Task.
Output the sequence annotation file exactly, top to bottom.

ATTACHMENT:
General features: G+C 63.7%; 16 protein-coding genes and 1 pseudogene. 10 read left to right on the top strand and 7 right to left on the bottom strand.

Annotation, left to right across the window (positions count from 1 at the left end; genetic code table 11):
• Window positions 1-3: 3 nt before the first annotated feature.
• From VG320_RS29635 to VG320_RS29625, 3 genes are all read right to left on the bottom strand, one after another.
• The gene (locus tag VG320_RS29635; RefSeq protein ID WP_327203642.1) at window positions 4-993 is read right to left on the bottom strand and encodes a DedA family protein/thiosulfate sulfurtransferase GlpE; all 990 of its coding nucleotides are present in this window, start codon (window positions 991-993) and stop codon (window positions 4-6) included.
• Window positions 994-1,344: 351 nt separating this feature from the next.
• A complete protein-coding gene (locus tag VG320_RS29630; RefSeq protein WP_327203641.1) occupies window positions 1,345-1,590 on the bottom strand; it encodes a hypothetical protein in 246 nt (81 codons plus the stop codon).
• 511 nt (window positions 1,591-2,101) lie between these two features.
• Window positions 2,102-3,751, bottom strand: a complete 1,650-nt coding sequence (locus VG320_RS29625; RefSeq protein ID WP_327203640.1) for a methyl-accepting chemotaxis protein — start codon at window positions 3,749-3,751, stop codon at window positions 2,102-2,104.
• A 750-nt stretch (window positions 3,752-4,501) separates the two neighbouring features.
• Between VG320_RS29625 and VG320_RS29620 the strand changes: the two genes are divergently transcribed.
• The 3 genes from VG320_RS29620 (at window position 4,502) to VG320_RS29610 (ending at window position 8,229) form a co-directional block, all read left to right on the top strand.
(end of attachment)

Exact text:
General features: G+C 63.7%; 16 protein-coding genes and 1 pseudogene. 10 read left to right on the top strand and 7 right to left on the bottom strand.

Annotation, left to right across the window (positions count from 1 at the left end; genetic code table 11):
• Window positions 1-3: 3 nt before the first annotated feature.
• From VG320_RS29635 to VG320_RS29625, 3 genes are all read right to left on the bottom strand, one after another.
• The gene (locus tag VG320_RS29635; RefSeq protein ID WP_327203642.1) at window positions 4-993 is read right to left on the bottom strand and encodes a DedA family protein/thiosulfate sulfurtransferase GlpE; all 990 of its coding nucleotides are present in this window, start codon (window positions 991-993) and stop codon (window positions 4-6) included.
• Window positions 994-1,344: 351 nt separating this feature from the next.
• A complete protein-coding gene (locus tag VG320_RS29630; RefSeq protein WP_327203641.1) occupies window positions 1,345-1,590 on the bottom strand; it encodes a hypothetical protein in 246 nt (81 codons plus the stop codon).
• 511 nt (window positions 1,591-2,101) lie between these two features.
• Window positions 2,102-3,751, bottom strand: a complete 1,650-nt coding sequence (locus VG320_RS29625; RefSeq protein ID WP_327203640.1) for a methyl-accepting chemotaxis protein — start codon at window positions 3,749-3,751, stop codon at window positions 2,102-2,104.
• A 750-nt stretch (window positions 3,752-4,501) separates the two neighbouring features.
• Between VG320_RS29625 and VG320_RS29620 the strand changes: the two genes are divergently transcribed.
• The 3 genes from VG320_RS29620 (at window position 4,502) to VG320_RS29610 (ending at window position 8,229) form a co-directional block, all read left to right on the top strand.